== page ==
Nutritional yield and nutritional water productivity of cowpea (Vigna unguiculata L. Walp) under varying irrigation water regimes

  • Edwin Kimutai Kanda 1. School of Engineering, University of KwaZulu-Natal, P. Bag X01, Scottsville, Pietermaritzburg, South Africa; 2. Department of Civil and Structural Engineering, Masinde Muliro University of Science and Technology, PO Box 190, Kakamega, 50100, Kenya
  • Aidan Senzanje School of Engineering, University of KwaZulu-Natal, P. Bag X01, Scottsville, Pietermaritzburg, South Africa
  • Tafadzwanashe Mabhaudhi Centre for Transformative Agricultural and Food Systems, School of Agricultural, Earth and Environmental Sciences, University of KwaZulu-Natal, P. Bag X01, Scottsville, 3209, Pietermaritzburg, South Africa
  • Shadrack Chisenga Mubanga School of Engineering, University of KwaZulu-Natal, P. Bag X01, Scottsville, Pietermaritzburg, South Africa
Keywords: deficit irrigation, nutritional quality, proximate composition, subsurface irrigation, traditional legume

Abstract

There is a need to mainstream traditional crops in sub-Saharan Africa, in order to tackle food and nutritional insecurity through incorporating nutritional quality into crop water productivity, in the wider context of the water–food–nutrition–health nexus.  The objective of the study was to determine the effect of irrigation water regimes on the nutritional yield (NY) and nutritional water productivity (NWP) of cowpea under Moistube irrigation (MTI) and subsurface drip irrigation (SDI). We hypothesized that NY and NWP of cowpea were not different under MTI and SDI and that deficit irrigation improved NWP. The experiment was laid as a split-plot design arranged in randomized complete blocks, replicated 3 times, with 3 irrigation water regimes: 100% of crop evapotranspiration (ETc), 70% of ETc, and 40% of ETc. Irrigation type and water regime did not significantly (p > 0.05) affect the nutritional quality of cowpea.  Similarly, NWP of crude fat (28.20–39.20 g∙m-3), ash (47.20–50.70 g∙m-3) and crude fibre (30.70–48.10 g∙m-3) did not vary significantly. However, protein and carbohydrate NWP showed significant (p < 0.05) differences across irrigation water regimes and irrigation type. The highest protein NWP (276.20 g∙m-3) was attained under MTI at 100% ETc, which was significantly (p < 0.05) higher than SDI (237.1 g∙m-3) and MTI (189.8 g∙m-3) at 40% ETc. Cowpea is suited for production in water-scarce environments; however, there are trade-offs with carbohydrate NWP. This should not be of concern as often diets are already energy-dense but lacking in other micronutrients.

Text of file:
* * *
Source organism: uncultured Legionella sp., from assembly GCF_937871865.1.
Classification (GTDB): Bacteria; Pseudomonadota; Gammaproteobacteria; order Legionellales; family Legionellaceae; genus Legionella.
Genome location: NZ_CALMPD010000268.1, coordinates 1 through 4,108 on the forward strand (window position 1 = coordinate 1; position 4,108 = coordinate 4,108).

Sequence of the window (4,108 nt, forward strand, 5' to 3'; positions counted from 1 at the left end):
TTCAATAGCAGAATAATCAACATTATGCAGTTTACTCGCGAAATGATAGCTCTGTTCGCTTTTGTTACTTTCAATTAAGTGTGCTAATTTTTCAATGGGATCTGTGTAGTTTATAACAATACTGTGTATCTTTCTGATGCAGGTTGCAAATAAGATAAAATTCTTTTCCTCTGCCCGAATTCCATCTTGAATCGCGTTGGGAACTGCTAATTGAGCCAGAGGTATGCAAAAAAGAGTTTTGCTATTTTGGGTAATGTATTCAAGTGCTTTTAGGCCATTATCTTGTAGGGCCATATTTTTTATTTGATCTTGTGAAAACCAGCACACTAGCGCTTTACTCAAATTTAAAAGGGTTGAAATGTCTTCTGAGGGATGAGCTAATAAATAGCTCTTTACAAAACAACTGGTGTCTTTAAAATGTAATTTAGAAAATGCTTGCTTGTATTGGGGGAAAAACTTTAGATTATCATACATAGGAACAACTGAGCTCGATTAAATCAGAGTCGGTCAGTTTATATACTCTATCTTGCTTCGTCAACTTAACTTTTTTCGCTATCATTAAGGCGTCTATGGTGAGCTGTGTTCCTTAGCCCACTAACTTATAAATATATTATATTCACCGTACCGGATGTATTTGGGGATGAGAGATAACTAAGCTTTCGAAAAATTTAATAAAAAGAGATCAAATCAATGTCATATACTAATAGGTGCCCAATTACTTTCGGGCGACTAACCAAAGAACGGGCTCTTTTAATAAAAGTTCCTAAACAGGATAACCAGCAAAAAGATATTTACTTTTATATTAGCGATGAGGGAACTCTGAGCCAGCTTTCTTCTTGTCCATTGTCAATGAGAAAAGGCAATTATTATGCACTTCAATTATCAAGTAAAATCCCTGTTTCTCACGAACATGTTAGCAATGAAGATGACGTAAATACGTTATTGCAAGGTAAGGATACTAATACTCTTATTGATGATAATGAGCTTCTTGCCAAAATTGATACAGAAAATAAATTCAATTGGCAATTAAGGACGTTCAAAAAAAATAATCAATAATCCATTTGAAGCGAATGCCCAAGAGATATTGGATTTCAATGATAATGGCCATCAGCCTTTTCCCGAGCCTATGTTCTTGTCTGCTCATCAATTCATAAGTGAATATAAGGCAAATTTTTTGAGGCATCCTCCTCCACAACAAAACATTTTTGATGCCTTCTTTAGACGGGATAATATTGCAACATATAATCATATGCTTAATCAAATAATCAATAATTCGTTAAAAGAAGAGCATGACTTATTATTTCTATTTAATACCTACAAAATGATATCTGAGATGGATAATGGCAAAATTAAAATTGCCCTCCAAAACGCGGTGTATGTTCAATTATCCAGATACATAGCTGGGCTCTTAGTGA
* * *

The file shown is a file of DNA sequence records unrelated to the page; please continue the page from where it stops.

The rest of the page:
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Published
2020-07-28
Section
Research paper